- Series: Nineteenth Century
- Hardcover: 248 pages
- Publisher: Routledge; New edition edition (October 23, 2013)
- Language: English
- ISBN-10: 1409405893
- ISBN-13: 978-1409405894
- Product Dimensions: 6.1 x 0.6 x 9.2 inches
- Shipping Weight: 1.3 pounds (View shipping rates and policies)
- Amazon Best Sellers Rank: #9,298,839 in Books (See Top 100 in Books)
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Ouida and Victorian Popular Culture (Nineteenth Century) New edition Edition
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'Packed full of rich detail about one of Victorian literature's most colourful and complex personalities, this new collection encourages readers to rethink the scope and variety of Ouida's career on all kinds of levels. It is set to become one of the first ports of call for anyone wanting to understand the novelist and the professional world in which she and her female contemporaries had to work'. Andrew Maunder, University of Hertfordshire, UK '... nineteenth-century scholars must be grateful to [Ashgate] for its willingness to bring out volumes like this one, which few if any other academic publishers would consider financially feasible. Full in its coverage, useful for scholars and students interested in popular culture and nineteenth-century women writers, this collection of essays belongs in all research libraries.' NBOL-19 'This consideration of Ouida and Victorian popular culture is meticulously researched and organised, and in its invitation to new modes of reading, brings renewed vitality to discussions of Ouida's achievement and that of her "popular" contemporaries.' SHARP News 'Jordan and King's desire to place Ouida in context is promoted visually and compellingly by the images from her books that begin each chapter. Ashgate wisely includes footnotes, not endnotes, making investigation easy and pleasant for readers. I hope this will become a trend. All in all, Ouida and Victorian Popular Culture is an important book about a writer too long considered unimportant, and a valuable adition to Victorian studies.' Women's Writing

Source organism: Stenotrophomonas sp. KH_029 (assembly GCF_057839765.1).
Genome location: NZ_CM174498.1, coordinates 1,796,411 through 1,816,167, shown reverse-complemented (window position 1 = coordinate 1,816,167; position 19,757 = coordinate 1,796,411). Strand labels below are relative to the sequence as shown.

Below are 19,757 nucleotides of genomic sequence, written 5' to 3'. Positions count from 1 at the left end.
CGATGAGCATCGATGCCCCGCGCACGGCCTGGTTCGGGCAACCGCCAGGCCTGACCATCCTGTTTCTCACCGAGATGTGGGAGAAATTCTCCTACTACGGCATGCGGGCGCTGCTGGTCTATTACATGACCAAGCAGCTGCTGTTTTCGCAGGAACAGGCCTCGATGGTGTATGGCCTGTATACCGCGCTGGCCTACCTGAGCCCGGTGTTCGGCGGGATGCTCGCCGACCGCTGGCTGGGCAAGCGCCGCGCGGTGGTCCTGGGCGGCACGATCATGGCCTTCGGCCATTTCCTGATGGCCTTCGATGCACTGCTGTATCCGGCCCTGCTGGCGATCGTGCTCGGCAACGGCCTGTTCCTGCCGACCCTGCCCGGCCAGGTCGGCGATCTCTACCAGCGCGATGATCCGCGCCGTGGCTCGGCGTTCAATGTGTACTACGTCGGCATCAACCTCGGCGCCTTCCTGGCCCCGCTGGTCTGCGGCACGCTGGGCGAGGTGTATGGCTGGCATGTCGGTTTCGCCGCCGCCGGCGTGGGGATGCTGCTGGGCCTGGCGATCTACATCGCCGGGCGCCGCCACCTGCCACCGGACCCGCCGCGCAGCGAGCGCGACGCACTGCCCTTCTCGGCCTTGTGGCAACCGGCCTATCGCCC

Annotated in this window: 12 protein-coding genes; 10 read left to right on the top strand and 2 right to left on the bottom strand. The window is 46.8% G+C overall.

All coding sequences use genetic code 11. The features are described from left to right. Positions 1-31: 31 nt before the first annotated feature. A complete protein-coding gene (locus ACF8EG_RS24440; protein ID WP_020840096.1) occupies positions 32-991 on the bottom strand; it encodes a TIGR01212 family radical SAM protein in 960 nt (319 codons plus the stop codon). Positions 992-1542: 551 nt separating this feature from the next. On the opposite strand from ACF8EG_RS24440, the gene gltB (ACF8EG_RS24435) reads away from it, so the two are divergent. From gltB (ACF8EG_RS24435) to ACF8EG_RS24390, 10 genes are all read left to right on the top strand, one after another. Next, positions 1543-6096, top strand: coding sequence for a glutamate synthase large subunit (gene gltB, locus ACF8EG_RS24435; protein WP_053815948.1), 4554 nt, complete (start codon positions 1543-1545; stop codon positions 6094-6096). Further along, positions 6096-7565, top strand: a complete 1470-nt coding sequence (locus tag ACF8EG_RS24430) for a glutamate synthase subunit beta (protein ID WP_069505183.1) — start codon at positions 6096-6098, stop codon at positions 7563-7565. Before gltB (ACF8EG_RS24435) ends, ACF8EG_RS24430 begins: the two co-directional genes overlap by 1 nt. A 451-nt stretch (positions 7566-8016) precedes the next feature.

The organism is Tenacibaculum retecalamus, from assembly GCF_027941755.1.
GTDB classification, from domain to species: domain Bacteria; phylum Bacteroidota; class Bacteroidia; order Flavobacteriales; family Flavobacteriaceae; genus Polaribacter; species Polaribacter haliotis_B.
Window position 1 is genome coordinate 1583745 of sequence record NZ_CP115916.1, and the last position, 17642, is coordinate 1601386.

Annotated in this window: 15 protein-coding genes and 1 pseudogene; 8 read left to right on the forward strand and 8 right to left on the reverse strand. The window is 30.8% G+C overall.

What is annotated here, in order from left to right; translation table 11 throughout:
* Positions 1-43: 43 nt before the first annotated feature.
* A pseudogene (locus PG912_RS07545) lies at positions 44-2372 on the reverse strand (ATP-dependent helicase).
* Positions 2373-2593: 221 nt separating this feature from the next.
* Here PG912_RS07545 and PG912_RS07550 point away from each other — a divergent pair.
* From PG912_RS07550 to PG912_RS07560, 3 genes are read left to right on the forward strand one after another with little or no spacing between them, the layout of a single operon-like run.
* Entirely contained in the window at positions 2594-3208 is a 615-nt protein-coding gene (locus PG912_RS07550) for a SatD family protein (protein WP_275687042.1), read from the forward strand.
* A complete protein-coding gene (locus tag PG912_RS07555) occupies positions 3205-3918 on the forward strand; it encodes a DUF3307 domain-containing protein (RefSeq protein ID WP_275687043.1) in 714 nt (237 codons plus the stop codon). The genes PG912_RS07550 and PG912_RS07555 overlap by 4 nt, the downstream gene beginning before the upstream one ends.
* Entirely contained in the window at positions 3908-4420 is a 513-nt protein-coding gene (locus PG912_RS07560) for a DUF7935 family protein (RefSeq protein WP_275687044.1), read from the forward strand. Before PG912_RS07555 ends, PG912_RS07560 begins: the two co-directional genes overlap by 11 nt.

About the Author
Jane Jordan is Senior Lecturer in English at Kingston University, UK, and Andrew King is Professor of English Literature and Literary Studies at the University of Greenwich, UK.
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